By Greg Hunter’s USAWatchdog.com
Public banking expert and attorney Ellen Brown says, “Your life savings could be wiped out in a derivatives collapse.” Brown explains, “Nobody anticipated what happened in 2008, and that was a $700 billion bailout. Even if the FDIC tapped its Treasury line, that’s only $500 billion. So, certainly things could go wrong. Also, why are they rushing to put these things into place? They’re expecting something.” Brown goes on to point out, “They think they have avoided too-big-to-fail, but what they have actually done is formalize too-big-to-fail. I mean it’s the end of capitalism. There is no such thing as too-big-to-fail in a capitalistic society where you say certain corporations can’t fail. If you have to take the people’s money to prop them up, it’s no longer capitalism.”
Brown says, “Instead of treating banks like they are too-big-to-fail, treat them like public utilities. I am head of the Public Banking Institute, and what we want to do is publicly own banks. In every country, something like an average of 50% of the economy is publicly owned and 50% is privately owned. For us, the big 50% is like the military. The military is our biggest socialist engine. It seems to me we’d be better off with publicly owned banks, which is just acknowledging that money is a public utility. It’s our money and ‘We the People’ back it, and clearly we back it. We are making these banks too-big-to-fail, and we are backing these banks. They are sucking the profits out like a parasite from the economy. The profit should go back to the people. The credit should go into manufacturing jobs. Manufacturing is disappearing because the banks make more money on derivatives than by making loans to small and medium size businesses, which is where manufacturing comes from and where jobs come from.”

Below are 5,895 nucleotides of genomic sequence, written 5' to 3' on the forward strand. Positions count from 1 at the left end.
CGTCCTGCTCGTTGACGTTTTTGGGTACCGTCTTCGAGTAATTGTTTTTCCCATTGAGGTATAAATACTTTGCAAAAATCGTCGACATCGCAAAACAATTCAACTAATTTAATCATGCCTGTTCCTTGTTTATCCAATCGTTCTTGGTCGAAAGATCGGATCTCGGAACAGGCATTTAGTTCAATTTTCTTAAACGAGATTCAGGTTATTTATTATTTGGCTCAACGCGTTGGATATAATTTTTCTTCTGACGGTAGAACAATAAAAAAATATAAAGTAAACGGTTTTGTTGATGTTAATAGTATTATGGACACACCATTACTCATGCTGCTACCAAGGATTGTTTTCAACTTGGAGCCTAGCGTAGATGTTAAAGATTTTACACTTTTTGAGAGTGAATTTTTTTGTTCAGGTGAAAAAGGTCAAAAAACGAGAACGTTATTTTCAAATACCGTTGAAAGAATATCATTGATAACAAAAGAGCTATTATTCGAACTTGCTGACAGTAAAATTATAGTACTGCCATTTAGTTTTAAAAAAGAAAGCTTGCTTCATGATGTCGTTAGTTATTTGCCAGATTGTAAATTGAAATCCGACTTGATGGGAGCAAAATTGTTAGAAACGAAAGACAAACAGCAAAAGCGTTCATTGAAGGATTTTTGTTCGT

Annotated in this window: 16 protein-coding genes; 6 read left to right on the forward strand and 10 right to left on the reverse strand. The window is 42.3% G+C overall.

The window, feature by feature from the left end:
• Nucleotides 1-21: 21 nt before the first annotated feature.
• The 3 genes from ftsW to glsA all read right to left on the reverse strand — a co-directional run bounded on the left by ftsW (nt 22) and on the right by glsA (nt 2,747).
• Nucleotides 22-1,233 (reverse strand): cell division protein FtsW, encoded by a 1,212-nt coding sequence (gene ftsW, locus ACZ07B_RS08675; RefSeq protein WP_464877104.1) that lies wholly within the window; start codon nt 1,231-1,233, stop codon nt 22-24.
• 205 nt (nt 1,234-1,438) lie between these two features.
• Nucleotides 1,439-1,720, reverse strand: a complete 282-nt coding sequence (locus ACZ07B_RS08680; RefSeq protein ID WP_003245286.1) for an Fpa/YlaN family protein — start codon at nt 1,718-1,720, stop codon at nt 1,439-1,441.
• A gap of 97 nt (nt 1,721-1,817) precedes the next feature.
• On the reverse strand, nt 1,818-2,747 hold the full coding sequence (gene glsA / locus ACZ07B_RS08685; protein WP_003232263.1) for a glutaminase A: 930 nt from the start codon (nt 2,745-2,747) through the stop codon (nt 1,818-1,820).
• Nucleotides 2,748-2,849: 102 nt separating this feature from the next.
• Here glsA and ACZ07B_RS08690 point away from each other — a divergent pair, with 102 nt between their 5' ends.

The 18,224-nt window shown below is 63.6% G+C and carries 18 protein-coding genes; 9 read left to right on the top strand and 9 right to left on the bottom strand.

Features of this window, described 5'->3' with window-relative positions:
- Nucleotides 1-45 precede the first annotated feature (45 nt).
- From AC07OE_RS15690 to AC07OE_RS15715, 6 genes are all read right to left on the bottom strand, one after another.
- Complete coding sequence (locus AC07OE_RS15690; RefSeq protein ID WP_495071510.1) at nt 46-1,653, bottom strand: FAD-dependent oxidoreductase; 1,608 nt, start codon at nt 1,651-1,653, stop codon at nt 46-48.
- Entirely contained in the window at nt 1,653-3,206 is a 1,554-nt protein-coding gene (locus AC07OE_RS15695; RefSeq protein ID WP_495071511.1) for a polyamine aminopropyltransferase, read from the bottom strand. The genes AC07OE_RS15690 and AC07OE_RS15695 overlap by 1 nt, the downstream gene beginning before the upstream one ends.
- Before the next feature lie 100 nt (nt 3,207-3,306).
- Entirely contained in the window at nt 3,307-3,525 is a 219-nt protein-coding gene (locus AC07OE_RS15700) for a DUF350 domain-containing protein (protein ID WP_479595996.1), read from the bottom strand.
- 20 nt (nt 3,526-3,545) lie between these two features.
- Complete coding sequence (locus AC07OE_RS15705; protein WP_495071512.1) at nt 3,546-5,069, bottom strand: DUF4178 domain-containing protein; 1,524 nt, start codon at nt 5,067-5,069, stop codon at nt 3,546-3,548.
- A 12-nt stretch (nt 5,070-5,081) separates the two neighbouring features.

Brown warns that people are more at risk in the U.S. to lose their savings because the five biggest banks have nearly $250 trillion in derivatives. In a financial calamity that could cause mass bankruptcies, recent legislation says the derivative holders will be paid first. Brown explains, “The have super priority over everything. . . . All the creditors’ money will be taken in a bail-in. A bail-in is the opposite of a bankruptcy. In a bankruptcy, the bank is liquidated in order to pay off the creditors. In a bail-in, the creditors’ money is taken in order to keep the bank alive. So, we get to die while the bank lives instead of the reverse. They specifically say ‘creditors’ which means shareholders and bond holders, but what most people don’t realize is depositors are also considered creditors. When you put your money in a bank, it becomes the property of the bank, and all you have is an IOU.”
Join Greg Hunter as he goes One-on-One with Ellen Brown of EllenBrown.com.
(There is much more in the video interview.)